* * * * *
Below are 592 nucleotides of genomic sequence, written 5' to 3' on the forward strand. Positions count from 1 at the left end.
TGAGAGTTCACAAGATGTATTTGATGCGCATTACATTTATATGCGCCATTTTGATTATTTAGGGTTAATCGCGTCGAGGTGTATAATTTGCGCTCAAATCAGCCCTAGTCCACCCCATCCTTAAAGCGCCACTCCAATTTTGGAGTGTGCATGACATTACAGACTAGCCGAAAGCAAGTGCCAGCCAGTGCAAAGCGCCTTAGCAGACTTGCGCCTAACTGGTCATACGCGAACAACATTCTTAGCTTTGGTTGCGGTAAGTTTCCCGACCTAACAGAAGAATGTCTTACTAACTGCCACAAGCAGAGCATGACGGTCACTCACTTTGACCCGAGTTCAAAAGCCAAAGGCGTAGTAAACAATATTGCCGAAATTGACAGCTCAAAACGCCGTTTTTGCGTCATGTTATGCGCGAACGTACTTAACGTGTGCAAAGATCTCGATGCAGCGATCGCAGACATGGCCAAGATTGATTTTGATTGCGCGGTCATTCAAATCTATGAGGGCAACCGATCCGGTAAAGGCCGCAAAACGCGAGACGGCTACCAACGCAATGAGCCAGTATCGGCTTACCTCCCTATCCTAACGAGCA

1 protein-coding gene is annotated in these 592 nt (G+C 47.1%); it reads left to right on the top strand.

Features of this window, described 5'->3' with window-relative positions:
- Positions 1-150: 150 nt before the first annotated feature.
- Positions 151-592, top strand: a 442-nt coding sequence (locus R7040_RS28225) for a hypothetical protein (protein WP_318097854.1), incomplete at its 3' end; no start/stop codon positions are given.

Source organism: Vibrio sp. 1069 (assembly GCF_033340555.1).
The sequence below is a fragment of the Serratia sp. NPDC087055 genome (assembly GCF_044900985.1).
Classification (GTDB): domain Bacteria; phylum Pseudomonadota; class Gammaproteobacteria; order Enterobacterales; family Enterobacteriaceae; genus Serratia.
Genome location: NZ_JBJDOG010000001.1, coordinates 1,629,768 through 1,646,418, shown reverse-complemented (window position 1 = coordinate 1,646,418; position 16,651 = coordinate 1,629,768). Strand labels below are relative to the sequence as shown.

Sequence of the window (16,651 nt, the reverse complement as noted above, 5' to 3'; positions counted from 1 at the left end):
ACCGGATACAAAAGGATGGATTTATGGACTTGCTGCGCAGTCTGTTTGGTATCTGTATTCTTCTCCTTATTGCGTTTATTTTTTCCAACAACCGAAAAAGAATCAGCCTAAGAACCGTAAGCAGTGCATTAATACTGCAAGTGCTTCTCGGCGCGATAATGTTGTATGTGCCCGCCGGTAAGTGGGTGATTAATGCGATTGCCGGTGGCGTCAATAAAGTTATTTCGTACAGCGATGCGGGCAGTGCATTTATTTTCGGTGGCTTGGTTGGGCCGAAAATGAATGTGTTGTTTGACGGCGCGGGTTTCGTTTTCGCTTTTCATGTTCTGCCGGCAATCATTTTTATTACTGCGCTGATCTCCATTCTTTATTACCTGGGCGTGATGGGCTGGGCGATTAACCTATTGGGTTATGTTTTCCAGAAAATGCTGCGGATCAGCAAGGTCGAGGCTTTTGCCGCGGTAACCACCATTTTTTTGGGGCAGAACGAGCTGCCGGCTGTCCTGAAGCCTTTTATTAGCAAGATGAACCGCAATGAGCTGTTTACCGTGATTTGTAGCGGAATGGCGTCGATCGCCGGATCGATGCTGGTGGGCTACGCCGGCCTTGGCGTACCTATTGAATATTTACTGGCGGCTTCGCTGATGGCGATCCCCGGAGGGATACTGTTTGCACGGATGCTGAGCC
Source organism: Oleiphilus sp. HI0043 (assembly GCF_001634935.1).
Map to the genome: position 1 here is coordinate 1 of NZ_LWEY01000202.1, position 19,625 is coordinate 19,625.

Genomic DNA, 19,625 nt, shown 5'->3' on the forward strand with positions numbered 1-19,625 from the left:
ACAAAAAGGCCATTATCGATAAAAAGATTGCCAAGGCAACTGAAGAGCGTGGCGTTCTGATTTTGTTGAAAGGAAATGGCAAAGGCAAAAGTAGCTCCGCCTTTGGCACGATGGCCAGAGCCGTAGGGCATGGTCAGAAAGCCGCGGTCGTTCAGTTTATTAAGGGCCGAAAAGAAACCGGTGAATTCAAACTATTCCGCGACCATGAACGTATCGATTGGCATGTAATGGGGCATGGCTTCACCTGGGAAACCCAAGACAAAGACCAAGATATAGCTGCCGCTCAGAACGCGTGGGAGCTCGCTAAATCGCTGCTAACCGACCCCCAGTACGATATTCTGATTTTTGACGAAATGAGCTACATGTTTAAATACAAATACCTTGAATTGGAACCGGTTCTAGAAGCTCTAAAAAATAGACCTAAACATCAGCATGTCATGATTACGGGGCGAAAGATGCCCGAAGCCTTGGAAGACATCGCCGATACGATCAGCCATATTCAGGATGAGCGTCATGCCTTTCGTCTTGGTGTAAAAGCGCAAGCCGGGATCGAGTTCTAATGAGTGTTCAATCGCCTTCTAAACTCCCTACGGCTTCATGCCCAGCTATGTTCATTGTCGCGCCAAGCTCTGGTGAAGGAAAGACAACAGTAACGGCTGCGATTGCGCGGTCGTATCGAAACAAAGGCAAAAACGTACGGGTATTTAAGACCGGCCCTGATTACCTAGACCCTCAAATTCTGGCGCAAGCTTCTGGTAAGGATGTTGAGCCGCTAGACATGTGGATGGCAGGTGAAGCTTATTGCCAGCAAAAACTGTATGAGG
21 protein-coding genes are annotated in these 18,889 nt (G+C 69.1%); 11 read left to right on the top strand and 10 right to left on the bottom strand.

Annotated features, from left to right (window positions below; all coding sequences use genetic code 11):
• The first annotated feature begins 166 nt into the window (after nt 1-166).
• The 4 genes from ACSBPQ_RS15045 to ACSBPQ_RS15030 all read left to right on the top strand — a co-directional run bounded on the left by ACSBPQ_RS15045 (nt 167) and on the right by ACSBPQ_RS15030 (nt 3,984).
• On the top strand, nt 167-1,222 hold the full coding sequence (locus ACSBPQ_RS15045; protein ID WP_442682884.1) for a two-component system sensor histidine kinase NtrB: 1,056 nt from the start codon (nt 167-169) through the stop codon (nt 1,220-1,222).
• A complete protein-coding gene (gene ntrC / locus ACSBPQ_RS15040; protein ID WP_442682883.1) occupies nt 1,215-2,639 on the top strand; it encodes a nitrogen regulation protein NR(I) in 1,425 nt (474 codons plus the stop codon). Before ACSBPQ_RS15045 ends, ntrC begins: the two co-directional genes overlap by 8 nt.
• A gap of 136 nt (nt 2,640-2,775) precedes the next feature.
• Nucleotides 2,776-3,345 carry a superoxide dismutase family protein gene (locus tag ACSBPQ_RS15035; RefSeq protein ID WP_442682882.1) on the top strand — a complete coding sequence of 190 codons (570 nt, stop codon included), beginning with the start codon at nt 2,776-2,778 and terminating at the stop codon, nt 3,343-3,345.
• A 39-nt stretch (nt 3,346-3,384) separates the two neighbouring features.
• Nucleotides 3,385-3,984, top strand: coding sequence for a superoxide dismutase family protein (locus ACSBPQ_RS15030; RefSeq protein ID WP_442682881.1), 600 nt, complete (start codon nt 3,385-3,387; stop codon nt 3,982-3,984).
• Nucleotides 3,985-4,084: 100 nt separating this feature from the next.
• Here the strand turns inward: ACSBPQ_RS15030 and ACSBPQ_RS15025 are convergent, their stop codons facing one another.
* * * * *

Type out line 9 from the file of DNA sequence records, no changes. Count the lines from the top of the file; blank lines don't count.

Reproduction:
Classification (GTDB): domain Bacteria; phylum Pseudomonadota; class Gammaproteobacteria; order Enterobacterales; family Enterobacteriaceae; genus Serratia.